It’s been five years to the month since 29-year-old Fahmi Quadir shook Wall Street by betting against Valeant Pharmaceuticals. Having identified the company as most likely engaging in fraud, Quadir’s bet paid off when Valeant’s sky-high share price lost 90% of its value in less than a year.
“It’s incredible to think how much has changed and how much my life has changed in that time,” she says in the latest Opto Sessions. “It really was a serendipitous event, for me to become a short-seller and then go on to launch my own firm.”
Safkhet Capital — the fund Quadir founded six months after she had cashed out her iconic short — holds a unique position amid Wall Street. The women-run, short-only fund has become known for high conviction bets and a penchant for investigating corporate fraud – and winning out when it’s exposed.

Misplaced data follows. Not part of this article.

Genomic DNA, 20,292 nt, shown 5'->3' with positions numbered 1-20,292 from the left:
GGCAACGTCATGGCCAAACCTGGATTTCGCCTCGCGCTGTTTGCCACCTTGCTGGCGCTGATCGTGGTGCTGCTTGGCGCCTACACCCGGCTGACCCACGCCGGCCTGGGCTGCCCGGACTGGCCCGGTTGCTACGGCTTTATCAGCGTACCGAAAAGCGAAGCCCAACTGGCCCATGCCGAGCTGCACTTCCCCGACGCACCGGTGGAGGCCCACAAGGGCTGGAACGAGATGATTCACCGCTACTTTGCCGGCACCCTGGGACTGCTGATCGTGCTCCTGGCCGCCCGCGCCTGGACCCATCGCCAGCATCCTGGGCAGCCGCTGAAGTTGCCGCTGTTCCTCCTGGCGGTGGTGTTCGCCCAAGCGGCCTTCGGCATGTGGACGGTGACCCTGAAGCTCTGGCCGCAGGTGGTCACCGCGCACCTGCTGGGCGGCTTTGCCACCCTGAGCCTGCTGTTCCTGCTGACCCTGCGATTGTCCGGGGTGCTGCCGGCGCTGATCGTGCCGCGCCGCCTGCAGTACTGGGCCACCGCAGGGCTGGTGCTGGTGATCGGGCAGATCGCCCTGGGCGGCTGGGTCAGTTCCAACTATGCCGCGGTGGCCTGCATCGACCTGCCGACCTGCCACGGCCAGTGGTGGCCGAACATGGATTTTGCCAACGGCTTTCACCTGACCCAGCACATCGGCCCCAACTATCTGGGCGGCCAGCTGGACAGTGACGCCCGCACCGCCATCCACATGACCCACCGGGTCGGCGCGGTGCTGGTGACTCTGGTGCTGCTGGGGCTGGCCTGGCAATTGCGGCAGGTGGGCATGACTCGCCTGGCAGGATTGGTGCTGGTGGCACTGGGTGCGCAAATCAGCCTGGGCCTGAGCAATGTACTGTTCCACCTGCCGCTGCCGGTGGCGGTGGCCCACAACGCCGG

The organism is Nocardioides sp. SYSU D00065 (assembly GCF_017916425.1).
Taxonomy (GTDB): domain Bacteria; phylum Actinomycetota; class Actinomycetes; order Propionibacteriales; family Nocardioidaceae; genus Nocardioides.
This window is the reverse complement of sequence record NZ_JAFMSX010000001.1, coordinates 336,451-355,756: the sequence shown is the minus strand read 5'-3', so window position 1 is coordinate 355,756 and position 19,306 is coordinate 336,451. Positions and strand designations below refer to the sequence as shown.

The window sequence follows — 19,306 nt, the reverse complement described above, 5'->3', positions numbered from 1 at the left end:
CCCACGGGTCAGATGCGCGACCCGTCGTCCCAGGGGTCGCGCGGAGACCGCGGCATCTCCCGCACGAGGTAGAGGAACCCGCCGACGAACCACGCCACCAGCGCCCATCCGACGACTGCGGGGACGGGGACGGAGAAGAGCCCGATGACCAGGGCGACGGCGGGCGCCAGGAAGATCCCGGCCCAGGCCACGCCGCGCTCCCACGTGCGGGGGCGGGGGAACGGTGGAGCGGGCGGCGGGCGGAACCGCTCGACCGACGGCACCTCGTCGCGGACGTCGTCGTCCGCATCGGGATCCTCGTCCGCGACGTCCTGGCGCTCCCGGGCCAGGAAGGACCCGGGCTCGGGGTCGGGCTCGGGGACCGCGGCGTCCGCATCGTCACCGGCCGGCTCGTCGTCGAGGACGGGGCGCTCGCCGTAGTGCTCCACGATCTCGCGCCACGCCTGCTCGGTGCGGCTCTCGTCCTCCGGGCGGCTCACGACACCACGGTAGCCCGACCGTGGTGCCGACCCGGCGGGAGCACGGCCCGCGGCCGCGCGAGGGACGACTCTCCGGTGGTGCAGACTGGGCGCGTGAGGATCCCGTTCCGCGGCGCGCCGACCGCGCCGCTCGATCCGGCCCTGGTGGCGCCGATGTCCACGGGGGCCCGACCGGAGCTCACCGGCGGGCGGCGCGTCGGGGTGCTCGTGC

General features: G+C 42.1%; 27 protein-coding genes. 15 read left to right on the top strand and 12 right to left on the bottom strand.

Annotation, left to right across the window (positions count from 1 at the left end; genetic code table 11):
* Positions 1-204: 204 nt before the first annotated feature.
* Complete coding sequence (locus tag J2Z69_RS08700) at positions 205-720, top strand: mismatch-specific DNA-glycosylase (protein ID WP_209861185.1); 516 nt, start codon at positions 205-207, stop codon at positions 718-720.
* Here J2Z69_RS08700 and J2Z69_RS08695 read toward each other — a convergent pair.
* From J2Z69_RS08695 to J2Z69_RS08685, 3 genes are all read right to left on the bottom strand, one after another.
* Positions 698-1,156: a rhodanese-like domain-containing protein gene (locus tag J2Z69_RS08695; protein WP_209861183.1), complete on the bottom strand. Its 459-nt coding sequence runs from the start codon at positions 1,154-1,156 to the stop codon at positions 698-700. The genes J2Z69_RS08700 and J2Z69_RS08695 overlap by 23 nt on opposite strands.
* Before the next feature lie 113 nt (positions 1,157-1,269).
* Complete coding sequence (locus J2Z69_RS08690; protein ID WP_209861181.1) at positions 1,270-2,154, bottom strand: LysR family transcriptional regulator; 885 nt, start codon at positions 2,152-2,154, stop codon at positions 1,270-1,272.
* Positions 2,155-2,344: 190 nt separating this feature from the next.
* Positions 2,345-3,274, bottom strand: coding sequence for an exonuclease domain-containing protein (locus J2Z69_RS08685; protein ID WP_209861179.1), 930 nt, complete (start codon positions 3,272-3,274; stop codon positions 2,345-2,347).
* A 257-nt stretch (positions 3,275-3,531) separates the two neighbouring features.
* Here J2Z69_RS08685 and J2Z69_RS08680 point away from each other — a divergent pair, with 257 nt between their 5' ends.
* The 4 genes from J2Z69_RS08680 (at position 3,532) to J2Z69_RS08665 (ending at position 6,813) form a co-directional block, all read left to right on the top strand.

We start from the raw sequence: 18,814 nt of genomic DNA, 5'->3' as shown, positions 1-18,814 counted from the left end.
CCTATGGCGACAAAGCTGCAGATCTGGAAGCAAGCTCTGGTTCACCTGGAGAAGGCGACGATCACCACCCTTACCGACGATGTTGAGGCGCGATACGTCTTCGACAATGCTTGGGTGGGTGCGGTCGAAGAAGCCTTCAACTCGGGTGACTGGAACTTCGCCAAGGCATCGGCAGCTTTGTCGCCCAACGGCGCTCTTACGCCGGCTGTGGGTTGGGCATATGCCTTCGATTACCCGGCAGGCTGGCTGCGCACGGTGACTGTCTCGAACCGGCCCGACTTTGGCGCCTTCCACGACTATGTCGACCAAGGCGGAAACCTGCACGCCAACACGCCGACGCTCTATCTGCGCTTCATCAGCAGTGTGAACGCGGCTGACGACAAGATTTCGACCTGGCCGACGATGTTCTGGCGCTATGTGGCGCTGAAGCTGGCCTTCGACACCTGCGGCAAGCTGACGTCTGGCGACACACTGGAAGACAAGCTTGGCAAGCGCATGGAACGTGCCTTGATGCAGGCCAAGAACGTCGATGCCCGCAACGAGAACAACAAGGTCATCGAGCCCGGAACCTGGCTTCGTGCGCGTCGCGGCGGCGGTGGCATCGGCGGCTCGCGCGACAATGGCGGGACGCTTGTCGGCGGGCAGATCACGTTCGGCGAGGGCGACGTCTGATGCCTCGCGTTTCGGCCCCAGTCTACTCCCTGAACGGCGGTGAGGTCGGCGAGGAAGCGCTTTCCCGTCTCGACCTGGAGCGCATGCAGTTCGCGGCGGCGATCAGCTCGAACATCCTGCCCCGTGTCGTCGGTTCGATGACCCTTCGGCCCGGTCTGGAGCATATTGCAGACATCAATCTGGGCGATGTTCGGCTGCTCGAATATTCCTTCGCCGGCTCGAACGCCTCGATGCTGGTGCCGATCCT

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When German fintech firm Wirecard [WDI] revealed that $2bn in cash had gone missing from its business earlier this month, Quadir’s bet was validated, having allocated a quarter of Safkhet’s capital to shorting the firm since last year.
“Short selling [fits] into my world view and values system,” she explains. “You have to be good at asking questions, you need to be good at listening. I really see myself as an observer, and that allows me to better understand the world around me and the companies I’m investigating. You also have to have a really high pain threshold.”
Listen to the full interview and many more like it, on Opto Sessions.